Where in the toilet are most germs found?
In the toilet water
Under the toilet rim
Answer: Under the toilet rim
Carolyn Jones, Unilever Global Expertise & Authority Manager, says, “The toilet is considered to be one of the biggest germ threats in the bathroom, and the highest number of bacteria are found in the toilet under the rim. However, any surface that people come into contact with will affect them. Germs can fly up to two metres from the toilet with every flush and those germs can re-contaminate bathroom surfaces like the seat and flush handle. It is a good hygiene practice to keep the toilet, and all contact sites clean on a regular basis.
Domestos is one of the world’s best-selling, most effective germ killers. Domestos is a thick bleach product has the most effective chemical compound able to kill all types of germs, including all known bacteria, viruses and fungi.”
What is the likelihood of your child getting sick from touching unhygienic surfaces in the bathroom?
Carolyn Jones, Unilever Global Expertise & Authority Manager, says, “We can’t put a figure on the chances of your child getting sick, but we can advise you on how to prevent it happening. One study has shown that children touch surfaces and then touch their mouths 81 times per hour – one of the most common ways for germs to enter the body. To prevent your kids getting sick it is important to keep surfaces clean and regularly use germ-kill toilet bleach products, such as Domestos.”
How long can germs survive in the toilet?
Carolyn Jones, Unilever Global Expertise & Authority Manager, says, “In theory, germs could survive forever if they didn’t come into contact with a germ killing agent such as Domestos. In one study, scientists found Salmonella germs in the toilet one month after the family had been sick.# This isn’t hard to believe when you know that one germ can multiply to two million germs in just seven hours. Using Domestos on a regular basis helps destroy these germs.”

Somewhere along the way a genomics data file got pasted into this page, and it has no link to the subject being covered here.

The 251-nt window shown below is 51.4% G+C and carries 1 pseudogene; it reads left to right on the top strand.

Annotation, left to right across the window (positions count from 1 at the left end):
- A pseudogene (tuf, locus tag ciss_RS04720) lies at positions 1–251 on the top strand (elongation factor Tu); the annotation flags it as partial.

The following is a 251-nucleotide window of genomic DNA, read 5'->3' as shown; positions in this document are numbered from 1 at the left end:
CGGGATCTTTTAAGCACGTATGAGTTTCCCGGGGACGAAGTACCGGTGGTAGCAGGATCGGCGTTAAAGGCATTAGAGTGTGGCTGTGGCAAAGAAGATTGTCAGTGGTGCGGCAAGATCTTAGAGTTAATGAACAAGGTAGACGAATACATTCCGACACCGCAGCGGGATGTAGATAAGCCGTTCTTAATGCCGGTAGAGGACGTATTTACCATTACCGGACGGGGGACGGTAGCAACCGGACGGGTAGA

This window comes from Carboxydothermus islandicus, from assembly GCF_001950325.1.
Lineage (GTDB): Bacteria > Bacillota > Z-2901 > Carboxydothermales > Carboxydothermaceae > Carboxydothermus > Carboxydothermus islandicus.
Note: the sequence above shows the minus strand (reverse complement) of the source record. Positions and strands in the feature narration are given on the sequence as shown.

On average, how many bacteria are there in poo?
Carolyn Jones, Unilever Global Expertise & Authority Manager, says, “Bacteria make up one third of the weight of an average human stool – that’s about a thousand billion bacteria. Of course, not all these bacteria pose a serious risk to your family’s health, but of the several hundred species of bacteria found in human excreta can cause diseases, including Salmonella spp, Enterococcus faecalis and Staphyylococcus aureus. Even if 99.9% of the germs in the toilet are washed away when you flush, that can still leave several billion in the toilet with the potential to make your family sick. Regular use of Domestos bleach destroys these germs, helping protect your family from the diseases they cause.#”
You might also want to sign up to Give As You Live here http://www.give.as/savingbabieslives so that every time you shop online, the retailers can donate a percentage of what you spend to a good cause like UNICEF.